By harnessing both experimental and computational methods, researchers have identified a significant role for randomness in disease manifestation.
A genetic disorder may affect one person differently from another, even if they both have the same mutation. This anomaly has long been attributed to the varying effects of environmental or other competing genetic factors. But now a new study from researchers at the Flatiron Institute and Princeton University has revealed how a third factor — randomness — can also impact disease development. This study in flies may help explain why there is so much variability among people with the same genetic mutation, especially in neuropsychiatric conditions such as autism and schizophrenia. The research team reports their findings in the March 13 issue of Current Biology.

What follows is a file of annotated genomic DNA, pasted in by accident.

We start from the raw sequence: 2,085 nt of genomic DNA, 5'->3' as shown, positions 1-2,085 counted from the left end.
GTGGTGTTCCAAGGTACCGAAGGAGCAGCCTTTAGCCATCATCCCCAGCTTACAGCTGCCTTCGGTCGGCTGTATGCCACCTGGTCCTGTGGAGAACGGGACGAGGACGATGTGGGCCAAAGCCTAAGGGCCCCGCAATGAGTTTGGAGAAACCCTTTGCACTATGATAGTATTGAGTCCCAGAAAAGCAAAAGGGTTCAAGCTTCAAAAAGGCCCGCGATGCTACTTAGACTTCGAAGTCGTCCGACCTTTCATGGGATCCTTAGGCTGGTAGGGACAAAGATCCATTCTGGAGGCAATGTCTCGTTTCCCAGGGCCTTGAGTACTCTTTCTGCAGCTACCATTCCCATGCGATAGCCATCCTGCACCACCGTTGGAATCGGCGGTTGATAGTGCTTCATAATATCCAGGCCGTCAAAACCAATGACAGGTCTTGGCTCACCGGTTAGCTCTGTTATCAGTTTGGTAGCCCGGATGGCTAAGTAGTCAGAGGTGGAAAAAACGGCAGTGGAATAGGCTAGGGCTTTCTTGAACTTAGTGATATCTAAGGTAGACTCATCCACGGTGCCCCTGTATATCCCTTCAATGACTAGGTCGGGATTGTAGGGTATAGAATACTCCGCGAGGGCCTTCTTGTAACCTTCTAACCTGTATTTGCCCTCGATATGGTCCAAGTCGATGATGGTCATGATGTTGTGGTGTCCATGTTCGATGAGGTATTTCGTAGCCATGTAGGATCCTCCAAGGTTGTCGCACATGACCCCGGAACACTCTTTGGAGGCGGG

“The question of what is sufficient for disease occurrence, in addition to a mutation, is fundamental,” says Stanislav Shvartsman, head of the Developmental Dynamics group in the Flatiron Institute’s Center for Computational Biology, and professor of molecular biology at Princeton. “We designed an experiment to rule out the effects of genetic and environmental factors on disease, and to our surprise, we saw the significant role played by randomness,” he says.